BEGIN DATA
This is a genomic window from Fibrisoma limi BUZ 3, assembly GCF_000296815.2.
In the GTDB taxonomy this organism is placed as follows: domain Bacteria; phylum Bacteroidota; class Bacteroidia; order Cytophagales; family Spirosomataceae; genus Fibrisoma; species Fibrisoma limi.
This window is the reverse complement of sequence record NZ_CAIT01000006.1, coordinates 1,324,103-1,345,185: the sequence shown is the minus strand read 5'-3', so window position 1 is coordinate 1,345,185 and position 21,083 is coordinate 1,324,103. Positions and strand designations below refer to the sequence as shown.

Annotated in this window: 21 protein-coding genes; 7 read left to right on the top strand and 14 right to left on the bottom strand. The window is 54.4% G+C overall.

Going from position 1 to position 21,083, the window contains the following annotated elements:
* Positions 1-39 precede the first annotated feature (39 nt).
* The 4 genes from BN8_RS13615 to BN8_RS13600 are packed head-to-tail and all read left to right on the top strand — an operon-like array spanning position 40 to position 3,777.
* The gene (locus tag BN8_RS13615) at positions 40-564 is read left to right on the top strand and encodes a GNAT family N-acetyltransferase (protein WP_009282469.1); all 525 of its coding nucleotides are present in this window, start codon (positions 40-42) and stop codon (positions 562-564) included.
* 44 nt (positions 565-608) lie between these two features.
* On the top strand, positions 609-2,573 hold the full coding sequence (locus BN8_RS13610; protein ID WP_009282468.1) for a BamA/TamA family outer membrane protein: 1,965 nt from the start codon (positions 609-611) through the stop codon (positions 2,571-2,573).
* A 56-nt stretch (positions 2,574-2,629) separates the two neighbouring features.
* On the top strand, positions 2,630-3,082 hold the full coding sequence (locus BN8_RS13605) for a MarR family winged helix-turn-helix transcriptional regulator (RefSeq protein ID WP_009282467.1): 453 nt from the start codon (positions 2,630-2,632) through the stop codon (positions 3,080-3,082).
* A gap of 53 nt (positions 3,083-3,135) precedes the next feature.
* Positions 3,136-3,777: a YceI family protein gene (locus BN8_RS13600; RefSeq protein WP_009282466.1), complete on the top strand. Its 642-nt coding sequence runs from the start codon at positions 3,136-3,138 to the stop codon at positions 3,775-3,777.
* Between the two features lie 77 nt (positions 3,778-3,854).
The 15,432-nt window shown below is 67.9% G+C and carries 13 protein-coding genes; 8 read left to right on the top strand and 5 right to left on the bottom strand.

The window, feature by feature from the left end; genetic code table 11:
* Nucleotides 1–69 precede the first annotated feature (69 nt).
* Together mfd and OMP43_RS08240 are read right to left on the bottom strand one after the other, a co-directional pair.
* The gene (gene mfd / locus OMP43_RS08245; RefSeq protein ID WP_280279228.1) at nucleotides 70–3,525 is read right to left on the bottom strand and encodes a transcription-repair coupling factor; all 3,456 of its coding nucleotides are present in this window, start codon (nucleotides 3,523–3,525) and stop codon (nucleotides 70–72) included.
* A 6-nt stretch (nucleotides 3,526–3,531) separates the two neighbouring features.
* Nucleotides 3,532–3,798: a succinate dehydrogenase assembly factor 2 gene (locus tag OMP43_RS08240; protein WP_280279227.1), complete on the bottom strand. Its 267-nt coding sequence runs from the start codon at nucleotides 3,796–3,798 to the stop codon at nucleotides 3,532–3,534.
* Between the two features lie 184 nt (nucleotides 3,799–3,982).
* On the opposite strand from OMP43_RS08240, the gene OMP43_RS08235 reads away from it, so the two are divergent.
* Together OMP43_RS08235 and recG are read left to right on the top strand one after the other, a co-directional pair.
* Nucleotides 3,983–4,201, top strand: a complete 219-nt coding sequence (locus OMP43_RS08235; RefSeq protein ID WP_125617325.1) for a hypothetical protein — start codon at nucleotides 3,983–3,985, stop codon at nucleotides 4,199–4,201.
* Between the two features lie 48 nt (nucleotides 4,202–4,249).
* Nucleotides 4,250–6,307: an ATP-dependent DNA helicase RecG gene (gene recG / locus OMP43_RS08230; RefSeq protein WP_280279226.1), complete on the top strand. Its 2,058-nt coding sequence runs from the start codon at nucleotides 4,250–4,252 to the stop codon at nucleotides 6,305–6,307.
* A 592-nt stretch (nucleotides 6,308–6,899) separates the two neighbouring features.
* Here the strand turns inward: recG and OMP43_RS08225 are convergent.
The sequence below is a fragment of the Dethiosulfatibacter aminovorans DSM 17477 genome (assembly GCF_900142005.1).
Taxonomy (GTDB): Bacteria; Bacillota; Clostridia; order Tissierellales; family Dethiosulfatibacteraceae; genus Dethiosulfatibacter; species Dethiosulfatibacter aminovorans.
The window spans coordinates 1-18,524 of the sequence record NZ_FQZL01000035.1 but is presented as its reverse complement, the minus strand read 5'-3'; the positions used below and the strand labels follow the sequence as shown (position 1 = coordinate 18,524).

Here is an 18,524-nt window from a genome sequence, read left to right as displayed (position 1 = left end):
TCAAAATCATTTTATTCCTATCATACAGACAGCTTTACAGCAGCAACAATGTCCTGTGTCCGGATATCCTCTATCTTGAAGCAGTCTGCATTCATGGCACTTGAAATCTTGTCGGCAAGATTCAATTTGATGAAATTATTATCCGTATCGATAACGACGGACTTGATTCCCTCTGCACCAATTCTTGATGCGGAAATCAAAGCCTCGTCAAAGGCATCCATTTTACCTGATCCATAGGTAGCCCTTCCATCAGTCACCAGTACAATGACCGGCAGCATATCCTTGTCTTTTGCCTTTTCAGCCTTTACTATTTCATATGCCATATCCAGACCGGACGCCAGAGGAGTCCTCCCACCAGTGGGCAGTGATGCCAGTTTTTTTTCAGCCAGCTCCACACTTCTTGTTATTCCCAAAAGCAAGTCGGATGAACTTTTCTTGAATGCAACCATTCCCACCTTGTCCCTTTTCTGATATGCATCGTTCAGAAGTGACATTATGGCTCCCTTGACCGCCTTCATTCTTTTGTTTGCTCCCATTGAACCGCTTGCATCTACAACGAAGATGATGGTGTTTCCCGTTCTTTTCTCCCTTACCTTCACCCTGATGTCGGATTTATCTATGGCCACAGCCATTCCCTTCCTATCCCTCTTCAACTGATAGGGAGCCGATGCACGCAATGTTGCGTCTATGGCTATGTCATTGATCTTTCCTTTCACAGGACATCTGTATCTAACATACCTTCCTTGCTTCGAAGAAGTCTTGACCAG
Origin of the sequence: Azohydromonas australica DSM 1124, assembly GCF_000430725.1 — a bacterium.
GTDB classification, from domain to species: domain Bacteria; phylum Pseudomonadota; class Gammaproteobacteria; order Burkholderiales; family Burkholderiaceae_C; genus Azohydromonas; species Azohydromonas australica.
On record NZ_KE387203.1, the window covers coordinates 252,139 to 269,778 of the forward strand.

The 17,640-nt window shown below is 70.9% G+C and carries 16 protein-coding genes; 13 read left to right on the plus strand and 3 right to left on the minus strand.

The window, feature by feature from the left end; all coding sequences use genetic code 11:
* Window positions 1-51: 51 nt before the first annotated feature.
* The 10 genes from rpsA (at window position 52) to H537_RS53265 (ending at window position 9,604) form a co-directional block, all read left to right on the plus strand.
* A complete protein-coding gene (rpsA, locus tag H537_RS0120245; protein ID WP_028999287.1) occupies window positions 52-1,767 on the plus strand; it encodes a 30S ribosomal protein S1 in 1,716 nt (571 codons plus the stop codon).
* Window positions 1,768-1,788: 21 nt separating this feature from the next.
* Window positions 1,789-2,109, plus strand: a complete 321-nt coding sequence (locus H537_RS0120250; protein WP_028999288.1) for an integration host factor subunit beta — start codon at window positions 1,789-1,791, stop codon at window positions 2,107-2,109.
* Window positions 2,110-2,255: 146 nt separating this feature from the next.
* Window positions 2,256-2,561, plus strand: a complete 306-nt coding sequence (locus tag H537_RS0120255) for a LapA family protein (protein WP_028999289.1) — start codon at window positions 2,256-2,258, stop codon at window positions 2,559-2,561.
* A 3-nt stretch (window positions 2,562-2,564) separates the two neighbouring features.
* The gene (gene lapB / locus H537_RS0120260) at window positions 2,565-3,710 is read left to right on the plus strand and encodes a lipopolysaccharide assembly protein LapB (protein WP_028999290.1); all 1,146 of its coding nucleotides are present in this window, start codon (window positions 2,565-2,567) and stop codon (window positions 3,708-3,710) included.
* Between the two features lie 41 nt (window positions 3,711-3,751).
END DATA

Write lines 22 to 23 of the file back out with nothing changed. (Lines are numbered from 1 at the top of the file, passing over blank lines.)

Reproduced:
* Nucleotides 3,532–3,798: a succinate dehydrogenase assembly factor 2 gene (locus tag OMP43_RS08240; protein WP_280279227.1), complete on the bottom strand. Its 267-nt coding sequence runs from the start codon at nucleotides 3,796–3,798 to the stop codon at nucleotides 3,532–3,534.
* Between the two features lie 184 nt (nucleotides 3,799–3,982).